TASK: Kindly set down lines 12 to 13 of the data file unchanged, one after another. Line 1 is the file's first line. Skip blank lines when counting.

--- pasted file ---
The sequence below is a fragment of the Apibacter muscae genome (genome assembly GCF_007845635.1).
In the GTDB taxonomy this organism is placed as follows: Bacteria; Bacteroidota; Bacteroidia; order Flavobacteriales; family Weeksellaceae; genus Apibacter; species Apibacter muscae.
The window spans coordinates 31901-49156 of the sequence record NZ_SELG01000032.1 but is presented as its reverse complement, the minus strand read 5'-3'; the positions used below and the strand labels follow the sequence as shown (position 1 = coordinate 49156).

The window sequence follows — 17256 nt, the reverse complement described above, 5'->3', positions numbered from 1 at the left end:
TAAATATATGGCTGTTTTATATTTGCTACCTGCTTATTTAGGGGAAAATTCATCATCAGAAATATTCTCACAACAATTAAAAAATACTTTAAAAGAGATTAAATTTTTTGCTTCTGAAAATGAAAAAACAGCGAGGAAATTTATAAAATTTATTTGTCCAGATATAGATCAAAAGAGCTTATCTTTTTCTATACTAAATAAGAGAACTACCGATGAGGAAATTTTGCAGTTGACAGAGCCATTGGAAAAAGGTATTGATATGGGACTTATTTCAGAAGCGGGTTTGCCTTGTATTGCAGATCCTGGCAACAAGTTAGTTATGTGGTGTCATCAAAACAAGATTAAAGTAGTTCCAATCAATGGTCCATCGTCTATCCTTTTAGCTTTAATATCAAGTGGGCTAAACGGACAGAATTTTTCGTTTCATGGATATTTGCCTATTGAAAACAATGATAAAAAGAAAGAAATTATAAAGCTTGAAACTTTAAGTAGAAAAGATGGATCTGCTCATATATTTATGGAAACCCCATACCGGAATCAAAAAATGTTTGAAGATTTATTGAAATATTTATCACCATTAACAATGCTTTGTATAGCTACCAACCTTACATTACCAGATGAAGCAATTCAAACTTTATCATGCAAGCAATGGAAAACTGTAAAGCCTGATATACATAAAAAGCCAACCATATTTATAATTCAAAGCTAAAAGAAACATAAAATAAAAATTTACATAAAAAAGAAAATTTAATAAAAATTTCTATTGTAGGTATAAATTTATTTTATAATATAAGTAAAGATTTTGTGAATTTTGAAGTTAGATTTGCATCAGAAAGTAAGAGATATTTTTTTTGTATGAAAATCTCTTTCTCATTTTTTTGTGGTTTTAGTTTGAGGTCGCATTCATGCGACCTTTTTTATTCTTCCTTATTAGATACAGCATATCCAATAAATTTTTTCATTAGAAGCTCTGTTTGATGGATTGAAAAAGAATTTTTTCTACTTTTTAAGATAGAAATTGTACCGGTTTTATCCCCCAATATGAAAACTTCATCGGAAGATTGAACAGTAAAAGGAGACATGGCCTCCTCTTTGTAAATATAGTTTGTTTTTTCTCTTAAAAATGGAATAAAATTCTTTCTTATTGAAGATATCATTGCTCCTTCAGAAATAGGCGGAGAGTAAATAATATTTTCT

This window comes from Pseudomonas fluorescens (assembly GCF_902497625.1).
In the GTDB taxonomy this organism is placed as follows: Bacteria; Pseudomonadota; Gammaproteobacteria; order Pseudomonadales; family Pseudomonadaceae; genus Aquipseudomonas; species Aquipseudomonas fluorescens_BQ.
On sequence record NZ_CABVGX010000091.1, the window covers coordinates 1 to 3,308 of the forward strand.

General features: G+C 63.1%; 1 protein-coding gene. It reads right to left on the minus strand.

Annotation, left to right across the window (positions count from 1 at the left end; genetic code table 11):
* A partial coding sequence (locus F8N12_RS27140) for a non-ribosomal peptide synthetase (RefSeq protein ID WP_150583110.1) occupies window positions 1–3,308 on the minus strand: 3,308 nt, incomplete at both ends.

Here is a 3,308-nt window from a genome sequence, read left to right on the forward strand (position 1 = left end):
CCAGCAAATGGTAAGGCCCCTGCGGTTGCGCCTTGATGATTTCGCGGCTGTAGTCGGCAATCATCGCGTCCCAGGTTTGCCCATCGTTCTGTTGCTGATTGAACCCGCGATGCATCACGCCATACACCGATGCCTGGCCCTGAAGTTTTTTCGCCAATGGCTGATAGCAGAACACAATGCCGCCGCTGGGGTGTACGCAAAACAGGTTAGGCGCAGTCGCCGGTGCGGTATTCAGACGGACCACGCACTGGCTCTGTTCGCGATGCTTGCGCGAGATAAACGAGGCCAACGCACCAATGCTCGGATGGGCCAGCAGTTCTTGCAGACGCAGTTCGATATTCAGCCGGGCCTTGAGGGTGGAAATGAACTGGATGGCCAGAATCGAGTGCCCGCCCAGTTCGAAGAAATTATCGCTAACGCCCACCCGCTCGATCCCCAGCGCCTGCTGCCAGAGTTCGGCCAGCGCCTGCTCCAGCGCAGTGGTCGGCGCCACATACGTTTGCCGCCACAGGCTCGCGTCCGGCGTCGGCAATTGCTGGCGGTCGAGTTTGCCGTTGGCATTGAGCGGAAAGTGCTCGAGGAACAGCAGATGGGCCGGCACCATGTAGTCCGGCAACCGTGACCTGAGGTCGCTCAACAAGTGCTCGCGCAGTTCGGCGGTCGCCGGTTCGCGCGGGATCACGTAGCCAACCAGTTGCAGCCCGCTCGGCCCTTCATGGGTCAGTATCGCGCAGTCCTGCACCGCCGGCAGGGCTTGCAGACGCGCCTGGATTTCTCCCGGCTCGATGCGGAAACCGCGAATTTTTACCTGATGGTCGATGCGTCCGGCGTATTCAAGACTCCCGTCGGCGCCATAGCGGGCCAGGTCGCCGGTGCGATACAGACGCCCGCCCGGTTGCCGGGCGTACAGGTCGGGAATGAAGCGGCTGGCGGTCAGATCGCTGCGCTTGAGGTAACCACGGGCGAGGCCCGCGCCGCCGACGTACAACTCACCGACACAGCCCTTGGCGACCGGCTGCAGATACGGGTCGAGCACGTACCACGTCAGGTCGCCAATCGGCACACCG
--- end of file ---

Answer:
Here is a 3,308-nt window from a genome sequence, read left to right on the forward strand (position 1 = left end):
CCAGCAAATGGTAAGGCCCCTGCGGTTGCGCCTTGATGATTTCGCGGCTGTAGTCGGCAATCATCGCGTCCCAGGTTTGCCCATCGTTCTGTTGCTGATTGAACCCGCGATGCATCACGCCATACACCGATGCCTGGCCCTGAAGTTTTTTCGCCAATGGCTGATAGCAGAACACAATGCCGCCGCTGGGGTGTACGCAAAACAGGTTAGGCGCAGTCGCCGGTGCGGTATTCAGACGGACCACGCACTGGCTCTGTTCGCGATGCTTGCGCGAGATAAACGAGGCCAACGCACCAATGCTCGGATGGGCCAGCAGTTCTTGCAGACGCAGTTCGATATTCAGCCGGGCCTTGAGGGTGGAAATGAACTGGATGGCCAGAATCGAGTGCCCGCCCAGTTCGAAGAAATTATCGCTAACGCCCACCCGCTCGATCCCCAGCGCCTGCTGCCAGAGTTCGGCCAGCGCCTGCTCCAGCGCAGTGGTCGGCGCCACATACGTTTGCCGCCACAGGCTCGCGTCCGGCGTCGGCAATTGCTGGCGGTCGAGTTTGCCGTTGGCATTGAGCGGAAAGTGCTCGAGGAACAGCAGATGGGCCGGCACCATGTAGTCCGGCAACCGTGACCTGAGGTCGCTCAACAAGTGCTCGCGCAGTTCGGCGGTCGCCGGTTCGCGCGGGATCACGTAGCCAACCAGTTGCAGCCCGCTCGGCCCTTCATGGGTCAGTATCGCGCAGTCCTGCACCGCCGGCAGGGCTTGCAGACGCGCCTGGATTTCTCCCGGCTCGATGCGGAAACCGCGAATTTTTACCTGATGGTCGATGCGTCCGGCGTATTCAAGACTCCCGTCGGCGCCATAGCGGGCCAGGTCGCCGGTGCGATACAGACGCCCGCCCGGTTGCCGGGCGTACAGGTCGGGAATGAAGCGGCTGGCGGTCAGATCGCTGCGCTTGAGGTAACCACGGGCGAGGCCCGCGCCGCCGACGTACAACTCACCGACACAGCCCTTGGCGACCGGCTGCAGATACGGGTCGAGCACGTACCACGTCAGGTCGCCAATCGGCACACCG